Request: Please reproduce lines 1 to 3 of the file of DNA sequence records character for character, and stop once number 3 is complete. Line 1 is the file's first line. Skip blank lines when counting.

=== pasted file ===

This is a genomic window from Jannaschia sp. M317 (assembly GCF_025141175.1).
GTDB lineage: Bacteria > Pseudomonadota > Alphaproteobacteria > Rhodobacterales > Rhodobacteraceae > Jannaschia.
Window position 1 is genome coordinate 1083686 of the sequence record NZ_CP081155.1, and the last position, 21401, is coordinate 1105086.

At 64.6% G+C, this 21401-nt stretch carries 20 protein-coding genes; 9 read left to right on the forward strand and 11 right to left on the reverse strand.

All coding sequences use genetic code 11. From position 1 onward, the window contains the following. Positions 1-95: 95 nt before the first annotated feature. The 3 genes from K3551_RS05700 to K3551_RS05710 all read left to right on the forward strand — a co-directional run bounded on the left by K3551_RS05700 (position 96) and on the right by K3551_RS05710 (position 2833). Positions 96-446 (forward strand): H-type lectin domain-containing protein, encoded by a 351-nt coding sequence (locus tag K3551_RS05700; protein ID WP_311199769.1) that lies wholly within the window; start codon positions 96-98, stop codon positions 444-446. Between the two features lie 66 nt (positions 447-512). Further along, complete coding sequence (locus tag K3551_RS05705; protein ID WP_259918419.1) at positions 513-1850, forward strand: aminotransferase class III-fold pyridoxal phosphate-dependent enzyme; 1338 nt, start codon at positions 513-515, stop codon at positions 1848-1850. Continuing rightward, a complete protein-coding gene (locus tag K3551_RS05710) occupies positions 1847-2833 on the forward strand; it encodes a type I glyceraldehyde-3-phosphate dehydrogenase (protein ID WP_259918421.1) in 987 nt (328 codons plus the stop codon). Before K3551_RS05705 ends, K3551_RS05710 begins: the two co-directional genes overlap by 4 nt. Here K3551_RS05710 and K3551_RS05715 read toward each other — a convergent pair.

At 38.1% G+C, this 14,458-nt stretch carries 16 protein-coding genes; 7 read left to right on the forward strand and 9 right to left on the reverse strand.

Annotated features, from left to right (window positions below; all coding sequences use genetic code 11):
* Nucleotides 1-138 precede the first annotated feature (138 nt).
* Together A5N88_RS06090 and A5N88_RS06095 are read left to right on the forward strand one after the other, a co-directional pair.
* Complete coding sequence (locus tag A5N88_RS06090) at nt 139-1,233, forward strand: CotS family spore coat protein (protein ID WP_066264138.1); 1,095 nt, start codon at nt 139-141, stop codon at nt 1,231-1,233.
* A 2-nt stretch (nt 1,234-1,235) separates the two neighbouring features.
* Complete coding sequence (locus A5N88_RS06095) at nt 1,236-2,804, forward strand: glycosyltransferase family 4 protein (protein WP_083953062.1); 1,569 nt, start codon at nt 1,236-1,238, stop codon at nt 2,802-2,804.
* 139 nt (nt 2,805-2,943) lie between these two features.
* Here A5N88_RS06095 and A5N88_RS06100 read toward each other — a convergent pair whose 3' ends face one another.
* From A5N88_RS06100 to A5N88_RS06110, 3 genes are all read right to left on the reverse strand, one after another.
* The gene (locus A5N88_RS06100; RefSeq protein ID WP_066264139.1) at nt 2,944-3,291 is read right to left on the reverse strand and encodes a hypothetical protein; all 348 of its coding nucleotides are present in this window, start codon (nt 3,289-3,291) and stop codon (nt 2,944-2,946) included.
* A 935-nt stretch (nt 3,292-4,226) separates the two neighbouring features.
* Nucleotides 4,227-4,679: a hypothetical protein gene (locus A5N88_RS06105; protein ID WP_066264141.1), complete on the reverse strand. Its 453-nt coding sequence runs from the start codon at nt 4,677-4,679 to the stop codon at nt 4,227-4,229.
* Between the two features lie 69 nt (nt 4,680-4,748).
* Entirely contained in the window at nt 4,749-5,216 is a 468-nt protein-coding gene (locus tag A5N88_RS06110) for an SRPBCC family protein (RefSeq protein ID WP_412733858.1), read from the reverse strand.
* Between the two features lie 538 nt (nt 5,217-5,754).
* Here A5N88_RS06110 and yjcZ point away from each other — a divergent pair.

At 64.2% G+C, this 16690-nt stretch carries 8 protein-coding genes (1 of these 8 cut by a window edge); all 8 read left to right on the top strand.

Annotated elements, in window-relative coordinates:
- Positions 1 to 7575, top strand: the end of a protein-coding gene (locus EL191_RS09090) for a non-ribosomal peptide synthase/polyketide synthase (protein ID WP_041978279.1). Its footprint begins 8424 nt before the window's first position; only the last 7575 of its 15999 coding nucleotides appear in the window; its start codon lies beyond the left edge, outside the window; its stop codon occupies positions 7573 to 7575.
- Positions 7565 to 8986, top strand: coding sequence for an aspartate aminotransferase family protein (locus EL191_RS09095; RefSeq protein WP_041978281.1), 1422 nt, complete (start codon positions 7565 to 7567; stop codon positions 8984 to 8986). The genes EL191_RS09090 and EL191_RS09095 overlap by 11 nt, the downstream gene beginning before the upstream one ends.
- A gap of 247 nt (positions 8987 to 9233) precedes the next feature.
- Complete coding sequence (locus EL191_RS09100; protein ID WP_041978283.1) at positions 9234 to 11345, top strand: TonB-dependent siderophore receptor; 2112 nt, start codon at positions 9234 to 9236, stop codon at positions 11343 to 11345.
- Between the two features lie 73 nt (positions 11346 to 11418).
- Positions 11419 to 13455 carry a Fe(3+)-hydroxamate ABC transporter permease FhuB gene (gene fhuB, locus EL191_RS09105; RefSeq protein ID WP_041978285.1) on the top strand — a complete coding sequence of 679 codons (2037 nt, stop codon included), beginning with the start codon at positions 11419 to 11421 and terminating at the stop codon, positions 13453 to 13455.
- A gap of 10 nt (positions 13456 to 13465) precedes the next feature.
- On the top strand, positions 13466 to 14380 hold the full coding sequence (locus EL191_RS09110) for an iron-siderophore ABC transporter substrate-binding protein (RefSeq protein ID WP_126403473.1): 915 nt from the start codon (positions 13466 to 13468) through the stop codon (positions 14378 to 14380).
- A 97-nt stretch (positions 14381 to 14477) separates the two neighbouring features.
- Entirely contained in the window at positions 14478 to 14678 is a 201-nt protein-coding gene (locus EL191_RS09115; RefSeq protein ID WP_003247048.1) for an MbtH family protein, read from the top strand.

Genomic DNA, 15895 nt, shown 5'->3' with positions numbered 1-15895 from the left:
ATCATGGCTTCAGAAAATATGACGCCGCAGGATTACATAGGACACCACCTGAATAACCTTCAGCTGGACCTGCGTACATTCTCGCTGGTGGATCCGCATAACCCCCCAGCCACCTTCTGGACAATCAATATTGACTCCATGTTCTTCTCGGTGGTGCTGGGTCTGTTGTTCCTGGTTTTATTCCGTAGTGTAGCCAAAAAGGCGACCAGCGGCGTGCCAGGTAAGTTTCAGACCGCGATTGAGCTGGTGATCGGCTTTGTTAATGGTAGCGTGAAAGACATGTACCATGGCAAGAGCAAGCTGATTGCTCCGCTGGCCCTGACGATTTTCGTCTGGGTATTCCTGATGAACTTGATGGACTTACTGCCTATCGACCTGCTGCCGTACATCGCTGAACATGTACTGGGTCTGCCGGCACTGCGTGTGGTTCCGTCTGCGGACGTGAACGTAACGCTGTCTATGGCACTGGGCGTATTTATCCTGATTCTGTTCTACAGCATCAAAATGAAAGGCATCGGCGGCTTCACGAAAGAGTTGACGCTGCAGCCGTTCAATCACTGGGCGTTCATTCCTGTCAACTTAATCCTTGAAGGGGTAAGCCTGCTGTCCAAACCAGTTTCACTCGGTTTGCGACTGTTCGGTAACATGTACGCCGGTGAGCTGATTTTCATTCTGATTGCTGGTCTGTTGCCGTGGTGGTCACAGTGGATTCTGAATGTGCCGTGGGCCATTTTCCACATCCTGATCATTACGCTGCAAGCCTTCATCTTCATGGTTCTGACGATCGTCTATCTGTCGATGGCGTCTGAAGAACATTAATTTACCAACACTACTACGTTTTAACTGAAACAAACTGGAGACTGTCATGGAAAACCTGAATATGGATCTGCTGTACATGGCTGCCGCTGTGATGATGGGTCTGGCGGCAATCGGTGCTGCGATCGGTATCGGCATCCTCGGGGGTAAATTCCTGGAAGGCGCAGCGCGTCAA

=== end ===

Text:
This is a genomic window from Jannaschia sp. M317 (assembly GCF_025141175.1).
GTDB lineage: Bacteria > Pseudomonadota > Alphaproteobacteria > Rhodobacterales > Rhodobacteraceae > Jannaschia.
Window position 1 is genome coordinate 1083686 of the sequence record NZ_CP081155.1, and the last position, 21401, is coordinate 1105086.